Even as efforts to mollify Trump in a manner consistent with the deal continue, therefore, Europe should think of a Plan B: how to preserve the essence of the deal in terms of Iran’s obligations irrespective of Washington’s actions, just as members of the international community have sought to salvage the Paris Climate accord despite the U.S.’s withdrawal, or Pacific nations have put together an alternative trade pact despite Trump’s rejection of the Trans Pacific Partnership.

Discussion in Tehran and European capitals has centred on whether Europe could effectively stand up to U.S. pressure and continue to engage in business transactions with Iran should U.S. secondary sanctions be reimposed. European businesses would face the choice of either scaling back their (relatively modest) Iranian trade and investment or risk jeopardising access to the far larger and more lucrative U.S. market. As U.S. officials see it, this is a no-brainer. In response, European officials publicly claim that as long as key European stakeholders remain united and Iran remains committed to the deal, they can guarantee Iran’s economic incentives and keep the deal from unravelling by protecting their businesses against U.S. sanctions – though in private many are far less sanguine.[fn]A senior European official said: “As long as the three Ms [Germany’s Angela Merkel, France’s Emmanuel Macron and the UK’s Theresa May] stay together, the JCPOA can weather the storm”. Crisis Group interview, Berlin, 5 December 2017. Despite Prime Minister Theresa May’s desire to maintain strong relations with the U.S., Donald Trump’s deep unpopularity in the UK has made it virtually impossible for her to side with Trump against her European colleagues. Crisis Group interviews, senior UK officials, London, November 2017.Hide Footnote

Europe’s determination to protect the deal stems less from economic than from political calculations

Europe’s determination to protect the deal stems less from economic than from political calculations – the fear that breaking the deal would heighten regional tensions, potentially unleash Iran’s nuclear program, and call into doubt the reliability of multilateral agreements.[fn]A German official said: “Only 0.22 per cent of almost €1 trillion in German exports go to Iran. As such, it is unfair to point at German business interests as the ulterior motive behind our support for the JCPOA”. Crisis Group interview, Berlin, 5 December 2017.Hide Footnote Even so, there is only so much Europe could do in the face of a reimposition of U.S. secondary sanctions or, should it come to that, a return of UN sanctions that they would feel bound to implement. An increasing number of companies inevitably will have cold feet and opt to either stay away from or leave Iran. The majority of respondents in our survey – 83 per cent – believe that if the U.S. unilaterally reimposed sanctions, European and Asian companies would be “very to somewhat” averse to trade and investment with Iran (see graph 6 in Appendix A).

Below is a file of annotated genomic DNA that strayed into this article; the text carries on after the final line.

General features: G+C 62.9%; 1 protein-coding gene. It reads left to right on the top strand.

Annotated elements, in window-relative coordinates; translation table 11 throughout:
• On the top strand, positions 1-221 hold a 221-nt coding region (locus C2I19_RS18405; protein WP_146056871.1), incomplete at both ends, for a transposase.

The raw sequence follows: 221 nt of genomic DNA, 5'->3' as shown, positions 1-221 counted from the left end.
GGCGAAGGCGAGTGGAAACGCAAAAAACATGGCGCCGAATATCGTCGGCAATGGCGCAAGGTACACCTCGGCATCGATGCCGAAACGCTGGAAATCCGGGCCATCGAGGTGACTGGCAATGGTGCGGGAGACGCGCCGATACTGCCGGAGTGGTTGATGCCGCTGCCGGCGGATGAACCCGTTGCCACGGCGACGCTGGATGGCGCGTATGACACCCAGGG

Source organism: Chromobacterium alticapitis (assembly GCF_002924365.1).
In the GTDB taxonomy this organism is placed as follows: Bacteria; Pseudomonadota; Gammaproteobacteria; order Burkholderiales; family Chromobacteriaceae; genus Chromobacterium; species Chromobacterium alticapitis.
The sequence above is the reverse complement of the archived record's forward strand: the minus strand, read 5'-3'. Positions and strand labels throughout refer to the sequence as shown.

Still, even with shrinking economic benefits Iran might be better off complying with the deal and preserving business ties with Europe than walking away entirely. Many companies represented in the survey conducted compliant business in Iran in the face of past sanctions; 33 per cent did not cease trading with Iran between 2006 and 2015, when multilateral sanctions were at their peak. Executives used a combination of carve-outs, licenses, and de-risking (reducing their footprint in the U.S. market) to protect Iran business ties under those conditions. Moreover, some 54 per cent of senior executives indicated that “assuming Iran remains committed to the nuclear deal”, enforcement by Europe of blocking regulations – which protect companies from U.S. penalties – would “positively affect the decision to invest in Iran” (see graph 8 in Appendix A).

So long as the U.S. reimposes sanctions unilaterally while Iran remains in compliance with its JCPOA commitments, Europe can help ensure that Iran fares better with than without a deal. Other JCPOA signatories would be in a position to work with at least some companies and ensure a modicum of economic engagement. Perhaps this is why a majority of respondents – 64 per cent – believe that the nuclear deal is “very/somewhat likely” to survive even if the U.S. were to withdraw from it (see graph 7 in Appendix A). This confidence, if cultivated, could help preserve the accord. Based on these considerations:

  • France, Germany, the UK, Russia and China should clearly and publicly reiterate their position that they will neither alter the JCPOA nor comply with unwarranted unilateral U.S. sanctions on Iran and will continue to abide by their own obligations.